On Wednesday, Michael Cohen appeared before the House Oversight Committee and testified everything he knows concerning President Trump—with whom he worked with for ten years—and the Trump campaign—who he helped in 2016.
The hearing was somewhat odd as Cohen previously lied to Congress and is set to go to prison later this month as a result. So, why should anyone believe what he is saying this time? Or, rather, does anyone still believe he is telling the truth?
According to the report, Cohen’s entire testimony fell flat as he “couldn’t verify any of the stuff Democrats really wanted him to.”
Check out these missed marks:
“No, he didn’t have any evidence of Russian collusion. He says the president was informed about a WikiLeaks document dump by Roger Stone, but that Stone was a ‘free agent’ whose association with the campaign was tenuous at best,” the Western Journal reports.
“Cohen also stated unequivocally he was never in Prague — where the Trump dossier speculated he liaised with Kremlin officials — despite a McClatchy DC report from December of last year which stated his phone had pinged off of cellular towers in the region,” the report continued.
And, “He [Cohen] says Trump didn’t specifically instruct him to lie before Congress regarding real estate negotiations in Moscow. He thinks — but he can’t actually prove — that the president knew about the Trump Tower meeting with Russian lawyer Natalia Veselnitskaya.”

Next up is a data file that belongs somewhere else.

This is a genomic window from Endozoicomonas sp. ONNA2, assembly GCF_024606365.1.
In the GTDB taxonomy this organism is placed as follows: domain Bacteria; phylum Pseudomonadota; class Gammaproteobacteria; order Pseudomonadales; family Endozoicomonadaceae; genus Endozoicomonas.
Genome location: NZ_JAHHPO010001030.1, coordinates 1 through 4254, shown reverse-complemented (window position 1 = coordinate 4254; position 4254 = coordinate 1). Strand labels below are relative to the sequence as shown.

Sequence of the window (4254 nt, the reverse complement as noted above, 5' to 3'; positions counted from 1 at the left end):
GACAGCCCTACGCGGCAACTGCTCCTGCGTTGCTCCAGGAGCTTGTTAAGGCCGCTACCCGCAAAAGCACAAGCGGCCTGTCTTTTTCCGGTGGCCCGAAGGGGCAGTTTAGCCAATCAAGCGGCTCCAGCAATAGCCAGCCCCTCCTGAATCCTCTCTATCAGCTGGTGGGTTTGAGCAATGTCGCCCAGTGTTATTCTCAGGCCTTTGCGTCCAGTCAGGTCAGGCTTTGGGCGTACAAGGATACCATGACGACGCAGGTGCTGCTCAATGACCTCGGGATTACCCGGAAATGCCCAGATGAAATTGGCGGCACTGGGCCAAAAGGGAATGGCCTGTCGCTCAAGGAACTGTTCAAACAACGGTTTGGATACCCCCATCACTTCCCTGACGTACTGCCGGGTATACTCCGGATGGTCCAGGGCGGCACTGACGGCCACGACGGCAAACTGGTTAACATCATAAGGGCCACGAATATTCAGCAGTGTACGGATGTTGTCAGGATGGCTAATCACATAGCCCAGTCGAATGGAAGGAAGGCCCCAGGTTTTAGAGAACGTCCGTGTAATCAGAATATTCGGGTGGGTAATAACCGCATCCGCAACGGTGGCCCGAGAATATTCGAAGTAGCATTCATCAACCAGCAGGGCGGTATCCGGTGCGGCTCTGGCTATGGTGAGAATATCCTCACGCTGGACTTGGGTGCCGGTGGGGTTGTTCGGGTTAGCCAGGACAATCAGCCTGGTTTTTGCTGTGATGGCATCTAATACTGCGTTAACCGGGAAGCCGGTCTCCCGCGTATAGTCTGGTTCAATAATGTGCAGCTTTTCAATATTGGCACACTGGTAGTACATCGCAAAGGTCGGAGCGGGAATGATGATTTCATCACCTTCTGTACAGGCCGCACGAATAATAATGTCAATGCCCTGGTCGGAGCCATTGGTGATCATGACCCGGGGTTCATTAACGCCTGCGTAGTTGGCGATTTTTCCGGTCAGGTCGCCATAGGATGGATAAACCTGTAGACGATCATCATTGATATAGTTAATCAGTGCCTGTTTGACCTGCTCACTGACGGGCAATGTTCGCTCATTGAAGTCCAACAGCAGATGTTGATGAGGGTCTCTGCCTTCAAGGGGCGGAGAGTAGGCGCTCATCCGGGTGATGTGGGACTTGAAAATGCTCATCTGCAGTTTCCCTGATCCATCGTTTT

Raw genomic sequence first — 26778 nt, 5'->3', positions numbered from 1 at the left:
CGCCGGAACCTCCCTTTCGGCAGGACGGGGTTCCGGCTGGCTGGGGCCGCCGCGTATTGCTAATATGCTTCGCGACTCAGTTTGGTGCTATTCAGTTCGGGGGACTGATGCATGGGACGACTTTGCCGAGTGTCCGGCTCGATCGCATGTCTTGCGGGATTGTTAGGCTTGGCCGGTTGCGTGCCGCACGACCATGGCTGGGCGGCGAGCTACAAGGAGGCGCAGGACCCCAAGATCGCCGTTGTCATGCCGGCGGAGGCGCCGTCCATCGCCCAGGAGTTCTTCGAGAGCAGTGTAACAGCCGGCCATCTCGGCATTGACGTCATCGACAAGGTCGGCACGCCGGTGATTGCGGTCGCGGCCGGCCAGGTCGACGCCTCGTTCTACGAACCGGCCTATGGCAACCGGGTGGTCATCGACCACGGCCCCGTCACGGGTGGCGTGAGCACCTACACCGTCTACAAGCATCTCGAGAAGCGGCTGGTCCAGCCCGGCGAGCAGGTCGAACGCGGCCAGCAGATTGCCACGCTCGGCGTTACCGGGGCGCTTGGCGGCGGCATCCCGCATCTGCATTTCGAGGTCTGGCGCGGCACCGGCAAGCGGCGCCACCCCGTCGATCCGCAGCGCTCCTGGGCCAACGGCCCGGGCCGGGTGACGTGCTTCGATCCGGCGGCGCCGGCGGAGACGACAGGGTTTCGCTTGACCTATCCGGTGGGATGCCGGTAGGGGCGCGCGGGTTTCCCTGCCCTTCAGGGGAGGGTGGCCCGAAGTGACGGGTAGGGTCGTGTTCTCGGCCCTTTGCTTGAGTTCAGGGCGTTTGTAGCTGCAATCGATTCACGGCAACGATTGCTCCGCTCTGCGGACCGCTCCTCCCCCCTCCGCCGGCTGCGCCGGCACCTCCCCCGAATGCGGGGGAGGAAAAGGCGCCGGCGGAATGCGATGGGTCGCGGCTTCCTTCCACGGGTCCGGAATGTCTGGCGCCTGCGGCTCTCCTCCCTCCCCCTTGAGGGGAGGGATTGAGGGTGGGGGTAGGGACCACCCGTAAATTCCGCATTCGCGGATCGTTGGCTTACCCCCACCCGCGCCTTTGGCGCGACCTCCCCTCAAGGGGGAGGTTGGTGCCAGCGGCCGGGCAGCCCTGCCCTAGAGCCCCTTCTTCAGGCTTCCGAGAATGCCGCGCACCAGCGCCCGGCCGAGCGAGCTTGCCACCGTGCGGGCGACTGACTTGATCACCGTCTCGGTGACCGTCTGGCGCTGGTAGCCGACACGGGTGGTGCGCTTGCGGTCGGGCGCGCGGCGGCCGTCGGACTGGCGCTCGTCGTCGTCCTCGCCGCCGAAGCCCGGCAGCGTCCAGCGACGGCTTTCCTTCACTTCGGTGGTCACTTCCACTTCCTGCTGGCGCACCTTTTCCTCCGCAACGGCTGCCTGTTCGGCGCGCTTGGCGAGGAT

So were his words to be believed?
According to a report from the Hill, “less than half of those surveyed in a new poll found Michael Cohen’s public testimony to Congress credible.”
The testimony from “Trump’s former personal attorney is unlikely to be a political game-changer,” the Hill adds.
Here’s the poll:
Thirty-seven percent of registered voters contacted Feb. 28 and March 1 for The Hill-HarrisX poll said they found Cohen’s testimony credible, compared to 25 percent who said they did not find him credible.
Thirty-nine percent said they had not yet formed an opinion of Cohen’s testimony.
Democrats were much more likely to believe Cohen, with 58 saying they found his testimony credible and just 11 percent saying they did not find him credible.
Republicans were much less likely to find Cohen credible, though less than half — 48 percent — said they found his testimony was not believable.
Just 15 percent of Republicans said they thought Cohen was credible, while 37 percent said they were undecided.Republicans were more likely than Democrats to say they were unsure about Cohen. Thirty-one percent of Democratic respondents said they had no opinion of Cohen’s claims.
Note: The author of this article has included commentary that expresses an opinion and analysis of the facts.
Self-identified independent voters were much more likely to say they had no opinion about Cohen’s testimony. Almost half, 48 percent, said they were unsure while 35 percent said he was credible and 18 percent said he was not.
Women were also much less likely to have formed an opinion with 49 percent saying they were unsure what to think of Cohen. Thirty-two percent said they believed him while 19 percent did not.
Forty-two percent of men said Cohen was credible, 31 percent said he was not, and 27 percent were unsure.
The majority of younger voters, those between the ages of 18 and 34, said they had no opinion of Cohen. Fifty-six percent were unsure of his allegations.